A little whine before dinner? (Pickguard content)

Discussion in 'Luthier's Guitar & Bass Technical Discussion' started by Mighty Melvin, Jan 4, 2018.


  1. Mighty Melvin

    Mighty Melvin Member

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    I've got this nice (for me) guitar and this pickguard. The pickguard is supposed to be a replacement but the holes are pretty mismatched to the holes in the body, as is to be expected.

    I really, really don't want to plug the body holes and drill for the new pickguard. I'll always know that that hacky mess is under there and it will always be a contamination.

    What I should do is buy material and make a correct pickguard, but I have this one here and it's tortoise, which brings with it special cost and complication to discard and replace it.

    What would you do?
     
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  2. Lobotomie

    Lobotomie Member

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    New holes in the body is what I would do.
     
  3. Floyd Eye

    Floyd Eye Member

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    Ditch the bad guard and have Tony at Pickguardian make you a proper one.
     
  4. Ayrton

    Ayrton Member

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    I am the same way about extra holes under the guard. Yes it is hidden, but I know it is there, mocking me.

    Get a correct guard
     
  5. Crunchtime

    Crunchtime Member

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    maybe you could order a pickguard from Warmoth and have them not drill any of the mounting screw holes. Then you can use the old guard to mark proper hole locations.
     
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  6. Mighty Melvin

    Mighty Melvin Member

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    Yeah, it's just crappy. I would never be happy I did it.

    I'm actually pretty good at duplicating pickguards (router table and tracing bearings), but it's a dismal outcome after buying this one and being faced with buying material that's at least fifty bucks.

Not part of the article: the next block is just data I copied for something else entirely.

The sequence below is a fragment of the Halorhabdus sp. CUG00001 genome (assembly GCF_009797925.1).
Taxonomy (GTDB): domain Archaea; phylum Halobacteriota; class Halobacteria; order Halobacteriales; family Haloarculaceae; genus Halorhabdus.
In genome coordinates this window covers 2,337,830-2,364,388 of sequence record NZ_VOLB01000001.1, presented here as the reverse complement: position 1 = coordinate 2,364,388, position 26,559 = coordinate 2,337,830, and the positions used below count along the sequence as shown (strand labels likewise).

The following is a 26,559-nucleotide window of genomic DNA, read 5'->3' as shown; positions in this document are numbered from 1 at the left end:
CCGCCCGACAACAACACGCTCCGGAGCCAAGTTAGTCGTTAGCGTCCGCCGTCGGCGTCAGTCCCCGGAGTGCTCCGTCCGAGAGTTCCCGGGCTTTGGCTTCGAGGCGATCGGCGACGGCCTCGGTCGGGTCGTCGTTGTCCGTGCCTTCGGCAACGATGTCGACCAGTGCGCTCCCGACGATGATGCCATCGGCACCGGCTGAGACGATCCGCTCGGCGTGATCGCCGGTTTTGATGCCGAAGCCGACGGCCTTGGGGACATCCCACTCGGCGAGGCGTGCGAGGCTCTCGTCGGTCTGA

.
     
  7. Ayrton

    Ayrton Member

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    I hate cutting my own. Makes a hella mess in the the shop
     
  8. cardinal

    cardinal Member

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    I’d cut a new pickguard or redrill the guard you already have. Doubt anyone would notice the extra holes in the guard unless they were really staring at it.
     
  9. Mighty Melvin

    Mighty Melvin Member

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    I thought about doing that. I'd rather do violence to a disposable piece of plastic than to the guitar itself. The guitar certainly looks nice with it sitting there.
    .
     
  10. KGWagner

    KGWagner Member

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    There's no sense in perpetuating a mistake or poor production values/quality control. I would move toward the solution that brings it back to "correct". If the holes in the body are in the wrong place, plug 'em and redrill to fit the standard 'guard. No shame in that. In fact, it's the noble thing to do. If the 'guard's holes are wrong, curse the supplier of the wrong 'guard and buy a properly made new one. Write the bad one off to experience and inform the supplier you won't be buying any more of their product. They'll either learn a lesson or lose business. Either outcome is good.
     
  11. Mighty Melvin

    Mighty Melvin Member

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    That's a pretty good line of thought. Now all I would have to do is find out which is correct.
    .
     
  12. KGWagner

    KGWagner Member

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    Aye, there's the rub.

    Oddly enough, even though the OEMs are the genesis of most "standards", they're often the worst violators of them. High volume production often leads to shortcuts that a more particular/painstaking builder would not engage in. Witness string trees. Anybody who's ever taken apart a Fender factory-issue fiddle can tell you lotsa stories about fastener hole location, perpendicularity, depth, etc. They can look great on the face while being surprisingly slipshod under the skin. Kinda like American cars from the '60s and '70s. Hammer to fit, paint to match, do your best and caulk the rest.
     

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